Mental health in the time of Coronavirus

Mental health in the time of Coronavirus

One in four adults will experience a mental illness at some point each year in the UK. With COVID-19 leaving many feeling unsettled and isolated, it’s more important than ever that we all look after our mental health.

We’ve compiled a list of suggestions and resources that can help you keep your mental wellbeing intact during these strange times.

1) Limit your exposure

Whilst it’s important to keep fully up-to-date with the latest guidance from government and not ignore the existence of the pandemic, overexposure to the constant feed of information about the virus can fuel anxiety.

Social media can accelerate this, as well as spread misinformation, speculation and rumours. According to a study by Ofcom, almost half of UK online adults came across false or misleading information about the coronavirus (Covid-19) in the last week.

So, to begin with, it is worth considering how much exposure you’re getting to information about coronavirus. How much of it is necessary to keep you informed and safe?

Also consider where you’re getting your information. Where possible, make sure it’s from a reputable source such as the UK Government website, the NHS or the World Health Organisation (WHO).

Alternatively, if you’re looking for some more optimistic news, you can read articles from the Positive News magazine. Here you’ll find a variety of uplifting articles; from ways to connect with nature without leaving your home, to stories on how people are helping others during this crisis.

2) Make yourself ‘appy’

Applications on your phone or tablet can be a great way to work on your mental health and maintain contact with others. Plus, many of them are completely free.

Here are a few we like:

  • Houseparty: You’ve probably already heard of this app that allows you to play games with friends and family without needing to be in the same room. It’s a great way to stay in touch with people you care about and have fun at the same time, which can help you stay connected and think positively.
  • Headspace: Did you know that meditation has been proven to help people stress less, focus more and even sleep better? Headspace is just one example of many apps available that teach you meditation and mindfulness techniques that can be used to improve your day.
  • HearMe: Got something on your mind and just want to talk to someone impartial? With HearMe, you can speak to one of the app’s many understanding volunteers about anything and everything. As they say, a problem shared is a problem halved.

You can also find a list of mental health apps recommended by the NHS here.

3) Keep moving

It’s no secret that exercise is a great way to improve your mental health. In fact, a study conducted by the Harvard T.H. Chan School of Public Health showed that running for just 15 minutes a day or walking for an hour reduces the risk of depression by 26%. At a time when we’re indoors for the majority of the time, it’s really important to incorporate exercise into your day.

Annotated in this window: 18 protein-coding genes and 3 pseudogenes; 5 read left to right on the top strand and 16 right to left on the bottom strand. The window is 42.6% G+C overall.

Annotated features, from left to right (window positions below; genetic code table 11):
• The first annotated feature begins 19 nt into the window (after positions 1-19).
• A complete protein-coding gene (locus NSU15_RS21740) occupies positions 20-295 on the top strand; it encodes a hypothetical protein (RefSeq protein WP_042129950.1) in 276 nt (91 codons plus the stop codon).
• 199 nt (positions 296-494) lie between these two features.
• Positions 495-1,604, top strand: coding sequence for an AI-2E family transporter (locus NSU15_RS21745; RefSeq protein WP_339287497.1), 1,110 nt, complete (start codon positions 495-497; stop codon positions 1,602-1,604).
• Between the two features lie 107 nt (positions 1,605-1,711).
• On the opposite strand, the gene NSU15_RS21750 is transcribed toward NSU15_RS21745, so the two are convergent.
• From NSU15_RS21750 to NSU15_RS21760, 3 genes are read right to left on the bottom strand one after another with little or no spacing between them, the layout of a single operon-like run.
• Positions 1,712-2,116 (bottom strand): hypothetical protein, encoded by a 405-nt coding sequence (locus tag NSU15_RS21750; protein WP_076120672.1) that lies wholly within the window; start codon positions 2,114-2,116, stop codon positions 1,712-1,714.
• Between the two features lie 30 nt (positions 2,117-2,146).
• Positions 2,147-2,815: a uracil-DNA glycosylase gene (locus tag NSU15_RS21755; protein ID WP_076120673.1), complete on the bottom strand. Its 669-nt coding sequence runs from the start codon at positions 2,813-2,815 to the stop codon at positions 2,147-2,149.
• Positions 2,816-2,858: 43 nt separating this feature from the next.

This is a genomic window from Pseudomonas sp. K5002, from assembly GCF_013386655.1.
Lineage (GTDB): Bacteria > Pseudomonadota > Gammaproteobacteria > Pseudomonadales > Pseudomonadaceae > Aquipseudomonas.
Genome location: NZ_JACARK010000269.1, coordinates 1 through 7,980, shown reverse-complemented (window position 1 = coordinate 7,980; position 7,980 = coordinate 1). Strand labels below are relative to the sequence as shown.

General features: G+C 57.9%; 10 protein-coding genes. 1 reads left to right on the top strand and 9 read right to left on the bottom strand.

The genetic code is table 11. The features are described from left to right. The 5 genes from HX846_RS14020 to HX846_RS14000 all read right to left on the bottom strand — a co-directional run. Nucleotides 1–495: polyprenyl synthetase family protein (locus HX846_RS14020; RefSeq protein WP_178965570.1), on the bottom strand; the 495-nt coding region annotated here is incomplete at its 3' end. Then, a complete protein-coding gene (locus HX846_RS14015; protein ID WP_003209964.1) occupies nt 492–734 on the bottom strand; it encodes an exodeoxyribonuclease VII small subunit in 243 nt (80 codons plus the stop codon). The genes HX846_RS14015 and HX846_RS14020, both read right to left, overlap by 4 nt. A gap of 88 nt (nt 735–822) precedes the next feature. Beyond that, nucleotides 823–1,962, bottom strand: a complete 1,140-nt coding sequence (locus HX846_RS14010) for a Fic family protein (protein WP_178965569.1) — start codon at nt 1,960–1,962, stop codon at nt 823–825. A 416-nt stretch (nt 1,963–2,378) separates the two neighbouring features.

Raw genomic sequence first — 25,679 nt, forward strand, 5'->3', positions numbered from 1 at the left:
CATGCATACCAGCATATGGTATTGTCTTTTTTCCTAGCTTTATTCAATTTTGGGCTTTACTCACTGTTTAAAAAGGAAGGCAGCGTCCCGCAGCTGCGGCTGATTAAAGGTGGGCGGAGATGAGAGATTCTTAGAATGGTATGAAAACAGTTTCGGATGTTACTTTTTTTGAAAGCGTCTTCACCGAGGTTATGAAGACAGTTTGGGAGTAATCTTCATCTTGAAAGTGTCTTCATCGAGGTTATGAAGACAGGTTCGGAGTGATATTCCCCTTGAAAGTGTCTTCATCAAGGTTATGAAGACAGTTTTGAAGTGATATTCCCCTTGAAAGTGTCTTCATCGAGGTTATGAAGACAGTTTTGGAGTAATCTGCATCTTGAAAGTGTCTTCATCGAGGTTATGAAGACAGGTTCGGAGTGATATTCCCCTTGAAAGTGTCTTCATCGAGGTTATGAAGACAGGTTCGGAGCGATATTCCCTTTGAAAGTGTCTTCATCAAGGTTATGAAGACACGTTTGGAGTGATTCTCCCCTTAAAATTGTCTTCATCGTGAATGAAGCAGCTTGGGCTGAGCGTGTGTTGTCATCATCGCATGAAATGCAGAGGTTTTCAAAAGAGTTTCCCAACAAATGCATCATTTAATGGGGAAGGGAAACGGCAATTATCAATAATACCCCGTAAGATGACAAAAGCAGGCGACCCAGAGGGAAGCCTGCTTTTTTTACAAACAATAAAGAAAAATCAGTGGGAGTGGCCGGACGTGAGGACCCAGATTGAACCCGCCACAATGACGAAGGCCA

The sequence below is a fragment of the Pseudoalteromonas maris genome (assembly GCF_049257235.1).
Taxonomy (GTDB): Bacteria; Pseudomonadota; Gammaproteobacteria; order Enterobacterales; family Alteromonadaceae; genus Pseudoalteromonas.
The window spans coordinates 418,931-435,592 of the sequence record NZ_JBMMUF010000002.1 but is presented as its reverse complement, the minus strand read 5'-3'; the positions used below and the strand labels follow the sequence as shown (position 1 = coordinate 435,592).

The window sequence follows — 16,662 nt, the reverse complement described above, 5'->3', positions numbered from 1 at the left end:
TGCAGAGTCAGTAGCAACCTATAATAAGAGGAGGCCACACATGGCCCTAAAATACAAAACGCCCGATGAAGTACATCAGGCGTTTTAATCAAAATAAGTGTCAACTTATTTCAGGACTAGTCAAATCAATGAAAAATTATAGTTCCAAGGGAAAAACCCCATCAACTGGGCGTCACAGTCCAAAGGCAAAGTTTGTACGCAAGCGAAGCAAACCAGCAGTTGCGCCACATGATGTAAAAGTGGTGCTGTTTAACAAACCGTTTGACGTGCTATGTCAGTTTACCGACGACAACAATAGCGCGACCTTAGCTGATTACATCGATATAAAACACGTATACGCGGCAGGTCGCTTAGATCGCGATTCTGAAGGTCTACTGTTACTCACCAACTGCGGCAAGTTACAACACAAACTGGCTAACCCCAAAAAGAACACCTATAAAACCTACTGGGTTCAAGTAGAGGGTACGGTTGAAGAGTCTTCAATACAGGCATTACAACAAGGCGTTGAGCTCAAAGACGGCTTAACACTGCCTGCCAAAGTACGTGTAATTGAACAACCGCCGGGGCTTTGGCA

Here are some great resources that are available:

  • Nike Training Club: A healthy mind and a healthy body go hand in hand. If you want to release some of those endorphins, why not try out one of Nike’s free at-home workouts? Suitable for all fitness levels, you’re sure to find something that will get you moving.
  • The Body Coach: Follow Joe Wicks’ weekly HIIT (High-Intensity Interval Training) workouts which prove that you don’t need a gym or equipment in order to get stronger and healthier. With a range of videos designed for all ages, from school age children to seniors, there’s something for the whole family!
  • Yoga with Adriene: If HIIT isn’t your thing, yoga has been proven to be an extremely effective form of exercise. Adriene’s videos are accessible to a range of skill levels and she’s even created a series of videos that have been designed specifically to do at home.

4) Take time for yourself

There’s never been a better time to read a book, watch your favourite film or learn a new skill. Check out some of the great free resources below that will keep your mind busy.

  • The Odin Project: An open source project that pulls from curriculums all across the web to give you the tools you need to learn about web development. There are currently 253,489 people making use of their free resources!
  • Duolingo: Always wanted to learn another language? With Duolingo, you can. A study has shown that 34 hours of Duolingo are equal to one university semester of languages. Plus, you can download it straight to your phone so you can learn from the comfort of your sofa
  • Ted Talks: The TED Talks YouTube channel features the best talks and performances from the TED Conference, where the world's leading thinkers and doers give the talk of their lives in 18 minutes (or less). Whether you’re interested in technology, entertainment and design, science, business or global issues, there’s bound to be an interesting video to watch.

5) Remember, you’re not alone

Finally, it’s worth remembering you’re not alone. If you just need to talk to someone or are looking for emotional support, there are also helplines you can call or text:

Click here for a list of mental health charities that you can contact.

For more information about how to take care of your wellbeing whilst at home, check out this helpful guide from mental health charity Mind.

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